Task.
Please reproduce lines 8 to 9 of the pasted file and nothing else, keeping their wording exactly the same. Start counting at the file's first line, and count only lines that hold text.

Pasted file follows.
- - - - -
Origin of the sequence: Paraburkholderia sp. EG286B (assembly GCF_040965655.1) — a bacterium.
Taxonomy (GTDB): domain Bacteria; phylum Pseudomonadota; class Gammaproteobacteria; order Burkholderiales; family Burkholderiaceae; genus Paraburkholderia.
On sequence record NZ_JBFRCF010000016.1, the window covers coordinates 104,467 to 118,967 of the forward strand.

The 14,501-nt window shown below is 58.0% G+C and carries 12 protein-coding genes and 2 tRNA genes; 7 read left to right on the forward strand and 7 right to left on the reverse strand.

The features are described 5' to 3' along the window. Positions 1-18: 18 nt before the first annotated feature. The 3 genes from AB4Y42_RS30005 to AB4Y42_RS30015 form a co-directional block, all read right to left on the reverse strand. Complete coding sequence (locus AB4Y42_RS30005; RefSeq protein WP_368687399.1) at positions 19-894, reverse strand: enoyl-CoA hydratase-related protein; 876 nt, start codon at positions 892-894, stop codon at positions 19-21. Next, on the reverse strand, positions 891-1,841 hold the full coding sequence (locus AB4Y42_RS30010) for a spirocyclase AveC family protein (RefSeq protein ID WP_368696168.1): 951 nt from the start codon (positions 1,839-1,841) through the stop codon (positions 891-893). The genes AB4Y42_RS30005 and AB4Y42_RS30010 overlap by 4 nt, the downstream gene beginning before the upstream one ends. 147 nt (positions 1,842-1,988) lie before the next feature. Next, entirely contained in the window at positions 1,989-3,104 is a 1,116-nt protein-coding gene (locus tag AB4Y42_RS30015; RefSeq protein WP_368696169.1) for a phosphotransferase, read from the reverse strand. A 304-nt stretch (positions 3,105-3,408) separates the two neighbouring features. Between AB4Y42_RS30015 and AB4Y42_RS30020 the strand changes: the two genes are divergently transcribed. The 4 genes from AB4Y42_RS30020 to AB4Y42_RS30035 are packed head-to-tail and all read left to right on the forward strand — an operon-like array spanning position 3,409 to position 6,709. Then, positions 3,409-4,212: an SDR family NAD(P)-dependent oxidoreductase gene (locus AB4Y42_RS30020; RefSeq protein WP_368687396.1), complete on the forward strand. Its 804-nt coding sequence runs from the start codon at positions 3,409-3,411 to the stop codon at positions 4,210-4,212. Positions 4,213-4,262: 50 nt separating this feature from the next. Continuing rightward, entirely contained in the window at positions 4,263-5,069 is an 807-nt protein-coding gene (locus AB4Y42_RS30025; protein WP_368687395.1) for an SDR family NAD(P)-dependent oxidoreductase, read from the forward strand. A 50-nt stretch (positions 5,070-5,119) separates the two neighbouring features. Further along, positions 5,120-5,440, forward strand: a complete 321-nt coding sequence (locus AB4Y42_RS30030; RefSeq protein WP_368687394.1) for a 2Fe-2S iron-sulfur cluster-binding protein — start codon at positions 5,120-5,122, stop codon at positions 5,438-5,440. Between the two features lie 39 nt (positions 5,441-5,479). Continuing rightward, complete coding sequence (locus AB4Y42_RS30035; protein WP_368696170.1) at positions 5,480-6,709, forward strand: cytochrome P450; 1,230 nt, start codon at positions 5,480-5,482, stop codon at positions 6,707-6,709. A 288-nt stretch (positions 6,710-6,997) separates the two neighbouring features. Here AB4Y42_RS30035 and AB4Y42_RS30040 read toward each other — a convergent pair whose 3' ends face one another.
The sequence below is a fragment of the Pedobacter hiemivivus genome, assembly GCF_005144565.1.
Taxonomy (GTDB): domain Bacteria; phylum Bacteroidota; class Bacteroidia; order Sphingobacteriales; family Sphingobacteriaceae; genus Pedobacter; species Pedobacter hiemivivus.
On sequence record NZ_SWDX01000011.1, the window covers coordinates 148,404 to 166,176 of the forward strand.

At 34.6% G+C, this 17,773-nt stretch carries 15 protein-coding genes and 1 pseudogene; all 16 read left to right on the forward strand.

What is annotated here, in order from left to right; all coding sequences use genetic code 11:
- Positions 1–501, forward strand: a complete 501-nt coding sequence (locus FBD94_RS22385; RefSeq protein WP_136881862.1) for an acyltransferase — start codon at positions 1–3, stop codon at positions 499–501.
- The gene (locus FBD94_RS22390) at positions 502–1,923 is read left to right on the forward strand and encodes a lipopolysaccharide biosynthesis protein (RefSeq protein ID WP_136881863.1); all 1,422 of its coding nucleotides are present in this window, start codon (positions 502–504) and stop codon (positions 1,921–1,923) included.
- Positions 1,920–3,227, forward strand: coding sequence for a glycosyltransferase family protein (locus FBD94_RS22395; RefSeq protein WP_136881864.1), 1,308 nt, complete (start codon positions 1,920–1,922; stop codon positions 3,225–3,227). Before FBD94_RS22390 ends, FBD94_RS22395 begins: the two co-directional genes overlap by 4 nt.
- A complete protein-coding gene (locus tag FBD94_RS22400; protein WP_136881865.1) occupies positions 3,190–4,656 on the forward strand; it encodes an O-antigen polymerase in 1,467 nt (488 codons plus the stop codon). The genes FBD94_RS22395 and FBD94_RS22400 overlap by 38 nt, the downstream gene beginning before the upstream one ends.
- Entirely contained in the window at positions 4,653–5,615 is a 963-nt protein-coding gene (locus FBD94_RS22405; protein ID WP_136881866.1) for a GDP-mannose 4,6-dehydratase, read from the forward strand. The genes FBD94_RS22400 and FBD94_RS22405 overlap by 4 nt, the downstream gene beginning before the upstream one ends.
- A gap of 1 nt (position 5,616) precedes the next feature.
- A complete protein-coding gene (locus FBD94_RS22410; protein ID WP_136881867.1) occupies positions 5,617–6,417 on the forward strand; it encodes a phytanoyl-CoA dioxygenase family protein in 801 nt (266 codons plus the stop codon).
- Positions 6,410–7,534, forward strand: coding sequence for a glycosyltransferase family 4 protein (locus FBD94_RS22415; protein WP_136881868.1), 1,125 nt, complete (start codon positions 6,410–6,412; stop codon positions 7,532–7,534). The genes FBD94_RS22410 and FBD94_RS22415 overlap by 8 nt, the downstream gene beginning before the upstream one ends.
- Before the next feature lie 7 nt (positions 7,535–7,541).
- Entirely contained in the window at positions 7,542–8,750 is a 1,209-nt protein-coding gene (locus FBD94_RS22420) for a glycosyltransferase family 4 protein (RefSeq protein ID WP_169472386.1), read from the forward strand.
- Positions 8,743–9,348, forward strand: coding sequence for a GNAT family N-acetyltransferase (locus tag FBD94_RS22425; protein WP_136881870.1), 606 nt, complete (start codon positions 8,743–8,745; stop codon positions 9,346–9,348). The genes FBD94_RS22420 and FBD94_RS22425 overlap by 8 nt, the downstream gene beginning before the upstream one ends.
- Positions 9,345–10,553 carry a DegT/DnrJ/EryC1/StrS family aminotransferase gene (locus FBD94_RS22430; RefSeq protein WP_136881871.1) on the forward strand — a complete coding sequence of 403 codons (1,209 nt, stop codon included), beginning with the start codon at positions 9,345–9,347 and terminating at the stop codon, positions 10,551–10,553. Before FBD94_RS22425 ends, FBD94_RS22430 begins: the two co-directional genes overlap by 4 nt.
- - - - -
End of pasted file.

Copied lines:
On sequence record NZ_SWDX01000011.1, the window covers coordinates 148,404 to 166,176 of the forward strand.

At 34.6% G+C, this 17,773-nt stretch carries 15 protein-coding genes and 1 pseudogene; all 16 read left to right on the forward strand.